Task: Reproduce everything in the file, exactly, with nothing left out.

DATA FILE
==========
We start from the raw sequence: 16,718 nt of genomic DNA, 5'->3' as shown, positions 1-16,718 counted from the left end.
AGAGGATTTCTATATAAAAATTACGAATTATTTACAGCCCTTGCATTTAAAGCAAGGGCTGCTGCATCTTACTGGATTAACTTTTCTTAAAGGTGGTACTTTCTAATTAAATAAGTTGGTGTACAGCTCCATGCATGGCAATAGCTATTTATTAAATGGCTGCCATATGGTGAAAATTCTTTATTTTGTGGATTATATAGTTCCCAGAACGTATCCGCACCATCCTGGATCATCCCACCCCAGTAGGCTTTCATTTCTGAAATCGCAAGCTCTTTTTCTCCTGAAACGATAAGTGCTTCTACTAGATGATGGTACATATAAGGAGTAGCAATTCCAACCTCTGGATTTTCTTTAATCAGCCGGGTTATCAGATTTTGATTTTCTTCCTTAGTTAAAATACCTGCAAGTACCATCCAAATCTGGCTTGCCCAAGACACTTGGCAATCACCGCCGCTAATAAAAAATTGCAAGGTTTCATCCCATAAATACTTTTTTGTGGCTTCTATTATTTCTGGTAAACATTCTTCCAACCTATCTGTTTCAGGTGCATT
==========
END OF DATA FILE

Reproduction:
We start from the raw sequence: 16,718 nt of genomic DNA, 5'->3' as shown, positions 1-16,718 counted from the left end.
AGAGGATTTCTATATAAAAATTACGAATTATTTACAGCCCTTGCATTTAAAGCAAGGGCTGCTGCATCTTACTGGATTAACTTTTCTTAAAGGTGGTACTTTCTAATTAAATAAGTTGGTGTACAGCTCCATGCATGGCAATAGCTATTTATTAAATGGCTGCCATATGGTGAAAATTCTTTATTTTGTGGATTATATAGTTCCCAGAACGTATCCGCACCATCCTGGATCATCCCACCCCAGTAGGCTTTCATTTCTGAAATCGCAAGCTCTTTTTCTCCTGAAACGATAAGTGCTTCTACTAGATGATGGTACATATAAGGAGTAGCAATTCCAACCTCTGGATTTTCTTTAATCAGCCGGGTTATCAGATTTTGATTTTCTTCCTTAGTTAAAATACCTGCAAGTACCATCCAAATCTGGCTTGCCCAAGACACTTGGCAATCACCGCCGCTAATAAAAAATTGCAAGGTTTCATCCCATAAATACTTTTTTGTGGCTTCTATTATTTCTGGTAAACATTCTTCCAACCTATCTGTTTCAGGTGCATT